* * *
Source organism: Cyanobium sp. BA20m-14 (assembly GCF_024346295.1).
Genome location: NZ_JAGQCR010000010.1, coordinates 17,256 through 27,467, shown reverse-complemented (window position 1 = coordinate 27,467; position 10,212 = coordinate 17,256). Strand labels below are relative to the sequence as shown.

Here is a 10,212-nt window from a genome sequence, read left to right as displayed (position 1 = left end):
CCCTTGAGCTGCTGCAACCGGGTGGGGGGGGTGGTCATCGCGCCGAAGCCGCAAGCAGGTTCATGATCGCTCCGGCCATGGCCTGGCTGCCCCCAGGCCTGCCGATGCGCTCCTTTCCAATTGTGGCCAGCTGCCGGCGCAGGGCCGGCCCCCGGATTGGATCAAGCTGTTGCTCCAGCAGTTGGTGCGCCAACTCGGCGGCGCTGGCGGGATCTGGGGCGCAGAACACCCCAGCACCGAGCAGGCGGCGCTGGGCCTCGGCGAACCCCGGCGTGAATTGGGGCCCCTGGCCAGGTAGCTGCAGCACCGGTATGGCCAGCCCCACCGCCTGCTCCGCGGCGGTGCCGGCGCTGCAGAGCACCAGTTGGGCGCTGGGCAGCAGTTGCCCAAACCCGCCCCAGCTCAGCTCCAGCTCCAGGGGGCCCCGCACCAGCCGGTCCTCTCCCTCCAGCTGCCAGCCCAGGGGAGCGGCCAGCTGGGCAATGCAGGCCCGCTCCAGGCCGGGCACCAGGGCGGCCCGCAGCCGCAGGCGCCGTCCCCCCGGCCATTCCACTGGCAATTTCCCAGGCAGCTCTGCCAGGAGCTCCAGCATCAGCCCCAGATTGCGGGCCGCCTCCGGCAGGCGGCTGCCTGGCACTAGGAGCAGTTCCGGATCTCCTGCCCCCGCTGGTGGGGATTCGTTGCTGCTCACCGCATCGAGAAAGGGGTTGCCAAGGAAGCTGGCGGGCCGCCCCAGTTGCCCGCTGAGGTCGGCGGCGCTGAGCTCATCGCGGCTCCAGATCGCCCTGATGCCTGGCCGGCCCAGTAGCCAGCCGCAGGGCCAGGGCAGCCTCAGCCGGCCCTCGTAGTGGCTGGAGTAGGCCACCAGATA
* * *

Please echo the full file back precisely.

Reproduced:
Source organism: Cyanobium sp. BA20m-14 (assembly GCF_024346295.1).
Genome location: NZ_JAGQCR010000010.1, coordinates 17,256 through 27,467, shown reverse-complemented (window position 1 = coordinate 27,467; position 10,212 = coordinate 17,256). Strand labels below are relative to the sequence as shown.

Here is a 10,212-nt window from a genome sequence, read left to right as displayed (position 1 = left end):
CCCTTGAGCTGCTGCAACCGGGTGGGGGGGGTGGTCATCGCGCCGAAGCCGCAAGCAGGTTCATGATCGCTCCGGCCATGGCCTGGCTGCCCCCAGGCCTGCCGATGCGCTCCTTTCCAATTGTGGCCAGCTGCCGGCGCAGGGCCGGCCCCCGGATTGGATCAAGCTGTTGCTCCAGCAGTTGGTGCGCCAACTCGGCGGCGCTGGCGGGATCTGGGGCGCAGAACACCCCAGCACCGAGCAGGCGGCGCTGGGCCTCGGCGAACCCCGGCGTGAATTGGGGCCCCTGGCCAGGTAGCTGCAGCACCGGTATGGCCAGCCCCACCGCCTGCTCCGCGGCGGTGCCGGCGCTGCAGAGCACCAGTTGGGCGCTGGGCAGCAGTTGCCCAAACCCGCCCCAGCTCAGCTCCAGCTCCAGGGGGCCCCGCACCAGCCGGTCCTCTCCCTCCAGCTGCCAGCCCAGGGGAGCGGCCAGCTGGGCAATGCAGGCCCGCTCCAGGCCGGGCACCAGGGCGGCCCGCAGCCGCAGGCGCCGTCCCCCCGGCCATTCCACTGGCAATTTCCCAGGCAGCTCTGCCAGGAGCTCCAGCATCAGCCCCAGATTGCGGGCCGCCTCCGGCAGGCGGCTGCCTGGCACTAGGAGCAGTTCCGGATCTCCTGCCCCCGCTGGTGGGGATTCGTTGCTGCTCACCGCATCGAGAAAGGGGTTGCCAAGGAAGCTGGCGGGCCGCCCCAGTTGCCCGCTGAGGTCGGCGGCGCTGAGCTCATCGCGGCTCCAGATCGCCCTGATGCCTGGCCGGCCCAGTAGCCAGCCGCAGGGCCAGGGCAGCCTCAGCCGGCCCTCGTAGTGGCTGGAGTAGGCCACCAGATA